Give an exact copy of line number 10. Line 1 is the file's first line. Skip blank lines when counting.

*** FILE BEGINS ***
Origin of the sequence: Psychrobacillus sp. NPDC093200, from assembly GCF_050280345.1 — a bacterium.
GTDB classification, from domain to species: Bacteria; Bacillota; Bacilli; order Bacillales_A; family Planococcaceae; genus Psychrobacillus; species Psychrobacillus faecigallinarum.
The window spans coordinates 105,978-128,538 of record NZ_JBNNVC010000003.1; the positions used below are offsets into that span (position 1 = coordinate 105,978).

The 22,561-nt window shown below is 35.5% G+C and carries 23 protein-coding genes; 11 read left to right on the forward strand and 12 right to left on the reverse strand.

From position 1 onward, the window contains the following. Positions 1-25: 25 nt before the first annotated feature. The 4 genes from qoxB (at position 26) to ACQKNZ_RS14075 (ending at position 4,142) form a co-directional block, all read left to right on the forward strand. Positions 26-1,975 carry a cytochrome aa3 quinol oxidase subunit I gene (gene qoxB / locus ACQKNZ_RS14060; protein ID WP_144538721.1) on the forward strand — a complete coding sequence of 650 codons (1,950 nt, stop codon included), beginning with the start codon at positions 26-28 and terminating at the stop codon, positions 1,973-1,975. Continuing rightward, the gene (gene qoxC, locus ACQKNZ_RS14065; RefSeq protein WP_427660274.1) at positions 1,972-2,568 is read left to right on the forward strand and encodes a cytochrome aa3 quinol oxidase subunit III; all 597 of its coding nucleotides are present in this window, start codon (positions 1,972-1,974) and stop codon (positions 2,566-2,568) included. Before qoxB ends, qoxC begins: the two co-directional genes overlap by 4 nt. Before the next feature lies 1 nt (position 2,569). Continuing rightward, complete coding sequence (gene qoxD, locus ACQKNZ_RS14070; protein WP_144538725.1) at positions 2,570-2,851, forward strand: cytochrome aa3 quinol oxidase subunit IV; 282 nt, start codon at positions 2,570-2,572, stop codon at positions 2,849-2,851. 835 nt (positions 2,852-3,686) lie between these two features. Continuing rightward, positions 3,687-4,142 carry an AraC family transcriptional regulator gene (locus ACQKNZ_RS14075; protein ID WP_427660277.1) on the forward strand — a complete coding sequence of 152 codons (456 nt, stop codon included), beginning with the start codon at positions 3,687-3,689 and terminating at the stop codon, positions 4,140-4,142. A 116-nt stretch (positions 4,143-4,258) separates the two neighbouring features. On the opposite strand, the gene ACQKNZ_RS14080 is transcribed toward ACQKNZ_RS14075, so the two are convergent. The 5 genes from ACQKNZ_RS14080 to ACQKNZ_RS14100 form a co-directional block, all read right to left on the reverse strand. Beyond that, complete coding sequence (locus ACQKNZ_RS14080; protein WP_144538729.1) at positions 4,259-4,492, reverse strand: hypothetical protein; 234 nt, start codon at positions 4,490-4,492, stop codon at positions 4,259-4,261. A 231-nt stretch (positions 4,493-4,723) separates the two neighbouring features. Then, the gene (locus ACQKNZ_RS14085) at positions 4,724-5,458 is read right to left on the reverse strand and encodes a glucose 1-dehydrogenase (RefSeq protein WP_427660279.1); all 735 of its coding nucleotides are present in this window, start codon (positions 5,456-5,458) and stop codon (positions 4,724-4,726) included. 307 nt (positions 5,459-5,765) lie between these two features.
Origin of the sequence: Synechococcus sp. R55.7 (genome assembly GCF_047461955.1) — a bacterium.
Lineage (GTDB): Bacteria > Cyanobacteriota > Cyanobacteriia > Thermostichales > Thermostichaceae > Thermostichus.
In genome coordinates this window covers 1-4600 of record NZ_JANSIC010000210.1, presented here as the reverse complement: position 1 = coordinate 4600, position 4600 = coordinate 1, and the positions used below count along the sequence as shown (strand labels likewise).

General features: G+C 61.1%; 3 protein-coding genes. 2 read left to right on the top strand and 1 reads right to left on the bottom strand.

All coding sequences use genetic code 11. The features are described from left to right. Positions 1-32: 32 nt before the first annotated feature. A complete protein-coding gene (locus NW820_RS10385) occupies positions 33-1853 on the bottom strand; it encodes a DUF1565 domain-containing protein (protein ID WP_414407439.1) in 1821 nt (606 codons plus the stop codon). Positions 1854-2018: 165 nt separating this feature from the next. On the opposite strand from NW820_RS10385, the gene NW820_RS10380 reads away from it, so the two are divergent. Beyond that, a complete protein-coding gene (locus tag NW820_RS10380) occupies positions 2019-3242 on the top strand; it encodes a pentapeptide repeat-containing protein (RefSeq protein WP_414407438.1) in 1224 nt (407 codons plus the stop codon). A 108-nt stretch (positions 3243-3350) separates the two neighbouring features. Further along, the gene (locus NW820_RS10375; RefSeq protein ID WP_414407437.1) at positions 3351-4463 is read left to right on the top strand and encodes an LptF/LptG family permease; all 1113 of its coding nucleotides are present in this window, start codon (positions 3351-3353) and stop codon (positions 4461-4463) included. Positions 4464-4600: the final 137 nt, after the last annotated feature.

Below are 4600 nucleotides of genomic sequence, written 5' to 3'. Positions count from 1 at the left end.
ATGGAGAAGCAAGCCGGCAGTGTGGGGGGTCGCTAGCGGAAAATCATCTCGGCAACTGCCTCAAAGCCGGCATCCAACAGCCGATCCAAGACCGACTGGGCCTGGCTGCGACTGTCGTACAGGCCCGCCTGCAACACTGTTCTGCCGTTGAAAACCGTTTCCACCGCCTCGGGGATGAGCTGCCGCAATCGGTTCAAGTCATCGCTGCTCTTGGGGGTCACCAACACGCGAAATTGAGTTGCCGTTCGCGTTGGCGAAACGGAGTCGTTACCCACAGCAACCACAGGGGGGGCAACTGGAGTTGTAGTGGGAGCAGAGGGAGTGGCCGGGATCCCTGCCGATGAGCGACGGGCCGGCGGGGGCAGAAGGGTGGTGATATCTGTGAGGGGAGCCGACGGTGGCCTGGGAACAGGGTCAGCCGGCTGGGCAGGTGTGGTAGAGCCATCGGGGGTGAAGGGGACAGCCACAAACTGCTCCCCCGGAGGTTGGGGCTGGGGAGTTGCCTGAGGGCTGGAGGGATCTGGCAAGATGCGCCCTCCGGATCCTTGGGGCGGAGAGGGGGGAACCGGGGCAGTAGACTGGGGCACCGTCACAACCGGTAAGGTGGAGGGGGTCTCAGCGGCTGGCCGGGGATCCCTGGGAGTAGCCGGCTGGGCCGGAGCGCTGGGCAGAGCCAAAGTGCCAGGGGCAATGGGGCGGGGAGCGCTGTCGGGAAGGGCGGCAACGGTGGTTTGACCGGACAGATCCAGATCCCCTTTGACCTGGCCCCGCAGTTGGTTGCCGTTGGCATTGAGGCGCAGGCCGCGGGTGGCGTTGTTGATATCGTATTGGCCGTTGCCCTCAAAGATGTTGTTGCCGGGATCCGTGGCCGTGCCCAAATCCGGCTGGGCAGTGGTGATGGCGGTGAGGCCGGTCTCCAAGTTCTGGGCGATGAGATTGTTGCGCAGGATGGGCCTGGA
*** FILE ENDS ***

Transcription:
All coding sequences use genetic code 11. The features are described from left to right. Positions 1-32: 32 nt before the first annotated feature. A complete protein-coding gene (locus NW820_RS10385) occupies positions 33-1853 on the bottom strand; it encodes a DUF1565 domain-containing protein (protein ID WP_414407439.1) in 1821 nt (606 codons plus the stop codon). Positions 1854-2018: 165 nt separating this feature from the next. On the opposite strand from NW820_RS10385, the gene NW820_RS10380 reads away from it, so the two are divergent. Beyond that, a complete protein-coding gene (locus tag NW820_RS10380) occupies positions 2019-3242 on the top strand; it encodes a pentapeptide repeat-containing protein (RefSeq protein WP_414407438.1) in 1224 nt (407 codons plus the stop codon). A 108-nt stretch (positions 3243-3350) separates the two neighbouring features. Further along, the gene (locus NW820_RS10375; RefSeq protein ID WP_414407437.1) at positions 3351-4463 is read left to right on the top strand and encodes an LptF/LptG family permease; all 1113 of its coding nucleotides are present in this window, start codon (positions 3351-3353) and stop codon (positions 4461-4463) included. Positions 4464-4600: the final 137 nt, after the last annotated feature.